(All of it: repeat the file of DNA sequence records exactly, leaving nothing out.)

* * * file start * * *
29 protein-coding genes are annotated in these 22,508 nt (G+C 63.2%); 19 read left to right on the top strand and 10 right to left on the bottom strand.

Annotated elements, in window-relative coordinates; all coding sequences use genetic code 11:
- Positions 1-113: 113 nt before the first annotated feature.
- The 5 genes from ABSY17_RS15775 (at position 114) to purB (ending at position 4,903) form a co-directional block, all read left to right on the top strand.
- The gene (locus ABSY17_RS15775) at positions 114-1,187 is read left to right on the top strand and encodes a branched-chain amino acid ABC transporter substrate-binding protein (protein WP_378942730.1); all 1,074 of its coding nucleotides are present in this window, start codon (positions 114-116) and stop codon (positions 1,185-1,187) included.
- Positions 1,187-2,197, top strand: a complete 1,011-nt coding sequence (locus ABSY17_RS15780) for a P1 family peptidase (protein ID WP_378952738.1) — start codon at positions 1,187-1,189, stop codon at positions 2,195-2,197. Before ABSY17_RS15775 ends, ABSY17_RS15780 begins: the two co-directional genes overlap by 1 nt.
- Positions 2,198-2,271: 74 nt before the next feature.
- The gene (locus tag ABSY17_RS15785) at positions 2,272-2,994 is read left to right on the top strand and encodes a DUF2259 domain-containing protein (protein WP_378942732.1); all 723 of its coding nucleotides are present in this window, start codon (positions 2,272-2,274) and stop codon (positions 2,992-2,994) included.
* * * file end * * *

29 protein-coding genes are annotated in these 22,508 nt (G+C 63.2%); 19 read left to right on the top strand and 10 right to left on the bottom strand.

Annotated elements, in window-relative coordinates; all coding sequences use genetic code 11:
- Positions 1-113: 113 nt before the first annotated feature.
- The 5 genes from ABSY17_RS15775 (at position 114) to purB (ending at position 4,903) form a co-directional block, all read left to right on the top strand.
- The gene (locus ABSY17_RS15775) at positions 114-1,187 is read left to right on the top strand and encodes a branched-chain amino acid ABC transporter substrate-binding protein (protein WP_378942730.1); all 1,074 of its coding nucleotides are present in this window, start codon (positions 114-116) and stop codon (positions 1,185-1,187) included.
- Positions 1,187-2,197, top strand: a complete 1,011-nt coding sequence (locus ABSY17_RS15780) for a P1 family peptidase (protein ID WP_378952738.1) — start codon at positions 1,187-1,189, stop codon at positions 2,195-2,197. Before ABSY17_RS15775 ends, ABSY17_RS15780 begins: the two co-directional genes overlap by 1 nt.
- Positions 2,198-2,271: 74 nt before the next feature.
- The gene (locus tag ABSY17_RS15785) at positions 2,272-2,994 is read left to right on the top strand and encodes a DUF2259 domain-containing protein (protein WP_378942732.1); all 723 of its coding nucleotides are present in this window, start codon (positions 2,272-2,274) and stop codon (positions 2,992-2,994) included.